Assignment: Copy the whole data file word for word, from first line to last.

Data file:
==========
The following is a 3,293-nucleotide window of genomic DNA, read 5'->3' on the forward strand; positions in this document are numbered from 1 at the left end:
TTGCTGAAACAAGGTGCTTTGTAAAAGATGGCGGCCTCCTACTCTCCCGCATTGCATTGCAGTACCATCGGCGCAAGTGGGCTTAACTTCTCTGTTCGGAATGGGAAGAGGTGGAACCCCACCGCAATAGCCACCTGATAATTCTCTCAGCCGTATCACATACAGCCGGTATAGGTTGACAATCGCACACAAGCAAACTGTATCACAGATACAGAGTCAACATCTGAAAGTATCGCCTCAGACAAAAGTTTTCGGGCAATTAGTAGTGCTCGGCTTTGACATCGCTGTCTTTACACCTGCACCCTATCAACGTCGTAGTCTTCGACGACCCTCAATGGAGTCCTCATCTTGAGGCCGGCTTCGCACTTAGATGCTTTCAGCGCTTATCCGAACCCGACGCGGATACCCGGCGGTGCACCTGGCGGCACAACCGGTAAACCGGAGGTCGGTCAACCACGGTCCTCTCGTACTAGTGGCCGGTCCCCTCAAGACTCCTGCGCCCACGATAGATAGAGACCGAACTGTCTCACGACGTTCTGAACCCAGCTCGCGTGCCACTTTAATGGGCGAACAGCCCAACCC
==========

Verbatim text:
The following is a 3,293-nucleotide window of genomic DNA, read 5'->3' on the forward strand; positions in this document are numbered from 1 at the left end:
TTGCTGAAACAAGGTGCTTTGTAAAAGATGGCGGCCTCCTACTCTCCCGCATTGCATTGCAGTACCATCGGCGCAAGTGGGCTTAACTTCTCTGTTCGGAATGGGAAGAGGTGGAACCCCACCGCAATAGCCACCTGATAATTCTCTCAGCCGTATCACATACAGCCGGTATAGGTTGACAATCGCACACAAGCAAACTGTATCACAGATACAGAGTCAACATCTGAAAGTATCGCCTCAGACAAAAGTTTTCGGGCAATTAGTAGTGCTCGGCTTTGACATCGCTGTCTTTACACCTGCACCCTATCAACGTCGTAGTCTTCGACGACCCTCAATGGAGTCCTCATCTTGAGGCCGGCTTCGCACTTAGATGCTTTCAGCGCTTATCCGAACCCGACGCGGATACCCGGCGGTGCACCTGGCGGCACAACCGGTAAACCGGAGGTCGGTCAACCACGGTCCTCTCGTACTAGTGGCCGGTCCCCTCAAGACTCCTGCGCCCACGATAGATAGAGACCGAACTGTCTCACGACGTTCTGAACCCAGCTCGCGTGCCACTTTAATGGGCGAACAGCCCAACCC